Adolph Gottlieb (1903-1974)
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Adolph Gottlieb (1903-1974)

Brown Splash

Adolph Gottlieb (1903-1974)
Brown Splash
signed, titled twice and dated 'Brown Splash Adolph Gottlieb BROWN SPLASH 1970' (on the reverse)
oil on canvas
90 x 72 in. (228.6 x 182.8 cm.)
Painted in 1970.
Marlborough Gallery, New York
Private collection, 1973
André Emmerich Gallery, New York
Acquired from the above by the present owner, 1979
L’Art Abstrait 1945/1970, Paris, 1974, p. 28 (illustrated).
London and Zürich, Marlborough Gallery, Adolph Gottlieb: Paintings 1959-71, November 1971-March 1972, pp. 10 and 46-47 (illustrated in color).
Cleveland Museum of Art, The Art of Collecting Modern Art, February-March 1986, n.p., fig. 30 (illustrated and illustrated in color on the cover).
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Lot Essay

A striking example of one of Adolph Gottlieb’s signature Burst paintings, Brown Splash rivals its companions in the collections of the Solomon R. Guggenheim Museum, the Museum of Modern Art, the Whitney Museum of American Art, and the Metropolitan Museum of Art in New York City. Painted in 1970, this particular example innovates upon earlier works in this series in two ways. Firstly, the artist has used a warm, rich earthen brown in place of the stark black for the explosive element in the lower portion of the painting. Together with the red circle which hovers above—an ethereal halo encircling a saturated core—the volatile mass of dense color suggests landscape elements of sun and earth in their most reduced and iconic forms. The second innovation in the painting is the three stacked bands of color—black, green, and white—in the lower left corner. The three horizontal stripes reconfirm the surface of the canvas as a flat object in contrast with the subtle illusionary aspects of the red disc. The result is a composed balance of dualities in opposition: the dense brown versus the transcendent red; stable whole versus explosive fragment.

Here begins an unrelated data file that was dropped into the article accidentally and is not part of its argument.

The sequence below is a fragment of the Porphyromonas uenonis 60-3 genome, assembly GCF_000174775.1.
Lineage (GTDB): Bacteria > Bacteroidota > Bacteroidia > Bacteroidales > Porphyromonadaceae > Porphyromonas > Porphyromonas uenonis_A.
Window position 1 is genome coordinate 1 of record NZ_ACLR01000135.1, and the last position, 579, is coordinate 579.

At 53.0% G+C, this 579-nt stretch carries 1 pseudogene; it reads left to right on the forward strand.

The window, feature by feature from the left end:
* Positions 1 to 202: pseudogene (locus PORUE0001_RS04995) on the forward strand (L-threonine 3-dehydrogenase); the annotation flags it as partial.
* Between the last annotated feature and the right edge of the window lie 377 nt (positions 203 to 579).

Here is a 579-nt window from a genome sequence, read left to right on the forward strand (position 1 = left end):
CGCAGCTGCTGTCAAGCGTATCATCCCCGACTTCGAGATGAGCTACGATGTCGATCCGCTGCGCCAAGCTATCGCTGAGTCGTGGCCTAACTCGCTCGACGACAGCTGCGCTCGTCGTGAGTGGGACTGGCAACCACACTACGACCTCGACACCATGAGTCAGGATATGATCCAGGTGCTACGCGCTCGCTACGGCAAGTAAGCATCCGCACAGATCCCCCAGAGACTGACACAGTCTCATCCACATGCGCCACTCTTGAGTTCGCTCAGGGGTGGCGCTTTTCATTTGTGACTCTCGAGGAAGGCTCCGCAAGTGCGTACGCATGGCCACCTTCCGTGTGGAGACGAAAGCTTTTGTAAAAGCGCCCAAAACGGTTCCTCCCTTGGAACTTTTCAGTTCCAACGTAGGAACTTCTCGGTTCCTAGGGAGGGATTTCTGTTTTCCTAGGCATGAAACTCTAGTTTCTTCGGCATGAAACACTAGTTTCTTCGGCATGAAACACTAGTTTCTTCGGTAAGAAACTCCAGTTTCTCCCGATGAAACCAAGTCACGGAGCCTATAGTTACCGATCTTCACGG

In his review of the artist’s exhibition at Samuel Kootz Gallery in 1947, the art critic Clement Greenberg labeled Gottlieb, “…perhaps the leading exponent of a new indigenous school of symbolism which includes among others Mark Rothko, Clyfford Still, and Barnett Benedict Newman” (C. Greenberg, “Review of Exhibitions of Hedda Sterne and Adolph Gottlieb,” in J. O’Brien (ed.), Clement Greenberg: The Collected Essays and Criticism, vol. 2, Arrogant Purpose, 1945-1949, Chicago 1986, p. 188). That same year, Gottlieb published a statement elaborating on his decision to pursue abstraction as his primary mode of image making. Originally published in the avant-garde periodical Tiger’s Eye, Gottlieb wrote “Certain people always say we should go back to nature. I notice they never say we should go forward to nature. It seems to me they are more concerned that we should go back, than about nature.” Gottlieb acknowledges the inspirations he took from surrealism and the art of Africa, Asia, and Gottlieb: A Retrospective, exh. cat., Corcoran Gallery, Washington D.C., 1982, pp 57-58).